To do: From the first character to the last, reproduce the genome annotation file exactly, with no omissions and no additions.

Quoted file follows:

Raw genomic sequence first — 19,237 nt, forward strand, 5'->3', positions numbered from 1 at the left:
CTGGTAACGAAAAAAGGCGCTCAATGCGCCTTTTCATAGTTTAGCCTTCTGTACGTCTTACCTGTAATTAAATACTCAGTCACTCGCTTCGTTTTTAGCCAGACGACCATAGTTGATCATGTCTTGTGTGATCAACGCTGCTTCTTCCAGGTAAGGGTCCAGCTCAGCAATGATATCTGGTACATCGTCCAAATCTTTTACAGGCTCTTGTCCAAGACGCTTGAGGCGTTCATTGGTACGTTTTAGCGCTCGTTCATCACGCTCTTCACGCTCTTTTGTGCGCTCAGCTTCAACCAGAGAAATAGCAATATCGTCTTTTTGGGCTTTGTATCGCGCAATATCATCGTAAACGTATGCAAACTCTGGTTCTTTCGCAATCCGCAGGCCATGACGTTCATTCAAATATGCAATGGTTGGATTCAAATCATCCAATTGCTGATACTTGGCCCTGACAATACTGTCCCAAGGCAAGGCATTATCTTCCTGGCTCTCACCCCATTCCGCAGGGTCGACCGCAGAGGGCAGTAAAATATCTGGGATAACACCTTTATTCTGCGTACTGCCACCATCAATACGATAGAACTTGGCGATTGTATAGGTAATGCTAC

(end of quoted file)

Raw genomic sequence first — 19,237 nt, forward strand, 5'->3', positions numbered from 1 at the left:
CTGGTAACGAAAAAAGGCGCTCAATGCGCCTTTTCATAGTTTAGCCTTCTGTACGTCTTACCTGTAATTAAATACTCAGTCACTCGCTTCGTTTTTAGCCAGACGACCATAGTTGATCATGTCTTGTGTGATCAACGCTGCTTCTTCCAGGTAAGGGTCCAGCTCAGCAATGATATCTGGTACATCGTCCAAATCTTTTACAGGCTCTTGTCCAAGACGCTTGAGGCGTTCATTGGTACGTTTTAGCGCTCGTTCATCACGCTCTTCACGCTCTTTTGTGCGCTCAGCTTCAACCAGAGAAATAGCAATATCGTCTTTTTGGGCTTTGTATCGCGCAATATCATCGTAAACGTATGCAAACTCTGGTTCTTTCGCAATCCGCAGGCCATGACGTTCATTCAAATATGCAATGGTTGGATTCAAATCATCCAATTGCTGATACTTGGCCCTGACAATACTGTCCCAAGGCAAGGCATTATCTTCCTGGCTCTCACCCCATTCCGCAGGGTCGACCGCAGAGGGCAGTAAAATATCTGGGATAACACCTTTATTCTGCGTACTGCCACCATCAATACGATAGAACTTGGCGATTGTATAGGTAATGCTAC